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Intel chips nearly size of ant's brain

Next step, honey bees - skip wasps
Sun Sep 16 2001, 17:56
THIS TIME next year, engineers and designers of Intel and other microprocessors will have pushed the so-called "brain" of a computer to speeds of 3GHz and their roadmaps will show speeds edging 4GHz and above for 2003, just like they promised.

Analogies between computers and "brains" only go so far.

Three years ago I met a senior Intel designer who told me that by the year 2010, microprocessor engineers might manage to compress enough transistors into a packaged chip to equal the numbers of logical circuits of a bee family member, the bumblebee.

These insects characteristically live in small hives, started and organised by a queen and they collect pollen and nectar which they store in honeypots which help to ensure there's a next generation.

Unlike wasps, they don't spend most of summer killing other insects and delivering meat back to their grubs (maggots), but get their kicks direct in the form of nectar.

I was quite impressed. If the chip engineers can deliver that number of circuits in a small microchip and link them together, perhaps the tiny network can come up with something sweet and nice.

Unfortunately, it's all very well having the wiring right, but coming up with the "big idea" isn't really down to the chip designers but to software engineers. It doesn't really matter how many circuits are available for the software guys to use, unless they come up with a creative idea, it's just a waste of transistors.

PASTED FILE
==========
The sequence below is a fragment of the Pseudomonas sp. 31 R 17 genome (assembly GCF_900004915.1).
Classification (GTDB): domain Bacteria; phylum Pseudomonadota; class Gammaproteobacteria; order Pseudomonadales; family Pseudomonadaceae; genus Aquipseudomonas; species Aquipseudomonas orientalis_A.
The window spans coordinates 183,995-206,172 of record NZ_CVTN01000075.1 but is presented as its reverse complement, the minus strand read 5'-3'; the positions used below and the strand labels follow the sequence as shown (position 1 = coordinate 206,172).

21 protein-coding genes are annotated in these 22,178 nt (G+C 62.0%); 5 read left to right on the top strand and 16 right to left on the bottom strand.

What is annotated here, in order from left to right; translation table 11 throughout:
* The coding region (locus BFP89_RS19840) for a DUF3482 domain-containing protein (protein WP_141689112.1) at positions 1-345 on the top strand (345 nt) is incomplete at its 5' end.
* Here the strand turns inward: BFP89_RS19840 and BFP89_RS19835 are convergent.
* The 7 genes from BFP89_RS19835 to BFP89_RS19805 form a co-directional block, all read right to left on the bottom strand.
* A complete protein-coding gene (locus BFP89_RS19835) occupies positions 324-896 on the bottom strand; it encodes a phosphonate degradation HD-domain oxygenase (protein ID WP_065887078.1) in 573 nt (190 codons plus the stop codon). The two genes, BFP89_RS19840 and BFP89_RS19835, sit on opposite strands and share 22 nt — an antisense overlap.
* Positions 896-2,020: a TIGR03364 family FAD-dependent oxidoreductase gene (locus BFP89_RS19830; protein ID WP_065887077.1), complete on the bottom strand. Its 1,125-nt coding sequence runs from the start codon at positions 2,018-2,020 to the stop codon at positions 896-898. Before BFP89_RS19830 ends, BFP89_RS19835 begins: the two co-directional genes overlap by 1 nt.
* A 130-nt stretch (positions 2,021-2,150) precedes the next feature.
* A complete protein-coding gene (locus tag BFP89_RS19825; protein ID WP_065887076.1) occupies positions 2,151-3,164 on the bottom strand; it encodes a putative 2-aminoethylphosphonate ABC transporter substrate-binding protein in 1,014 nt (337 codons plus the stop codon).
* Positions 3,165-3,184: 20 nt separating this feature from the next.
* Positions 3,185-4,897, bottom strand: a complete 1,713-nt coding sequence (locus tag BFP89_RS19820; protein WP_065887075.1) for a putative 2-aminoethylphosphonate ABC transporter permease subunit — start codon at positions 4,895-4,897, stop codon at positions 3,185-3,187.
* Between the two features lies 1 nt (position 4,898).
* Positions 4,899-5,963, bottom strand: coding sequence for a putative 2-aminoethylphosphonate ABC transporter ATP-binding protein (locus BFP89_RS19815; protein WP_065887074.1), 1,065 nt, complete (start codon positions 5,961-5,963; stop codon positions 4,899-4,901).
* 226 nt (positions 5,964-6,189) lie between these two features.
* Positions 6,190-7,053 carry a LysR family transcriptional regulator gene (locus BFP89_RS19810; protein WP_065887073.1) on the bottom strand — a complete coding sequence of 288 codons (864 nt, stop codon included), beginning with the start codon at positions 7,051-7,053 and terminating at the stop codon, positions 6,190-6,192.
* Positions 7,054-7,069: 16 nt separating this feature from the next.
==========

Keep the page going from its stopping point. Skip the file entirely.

Most of the software we're using today refines yesterday's ideas, whether it's a word processor, accounting software, a database, sound and vision combined or a spreadsheet. It's 20 years since the software engineers decided that integrating all these functions together would be a good idea, but no version of Microsoft Office really does a satisfactory job of that and that's probably because no-one really wants to do all of these different jobs at once.

Is it really just enough to change the look and the colours of the operating system and software that runs them for Windows and Office 2003 to be winners?

The 2.2GHz, the 2.4GHz and the 3.5GHz and 4GHz Pentium 4s are still waiting for this "killer application" and if it hasn't been invented yet, then that means the PC industry is waiting for some genius - spare us the visionary tag - who looks at the problem in an entirely different way to come along and catch the No. 533 bus and just tell us...

Either that, or else we're doomed to more "eye candy" from the Microsoft honey dispensers. µ

 

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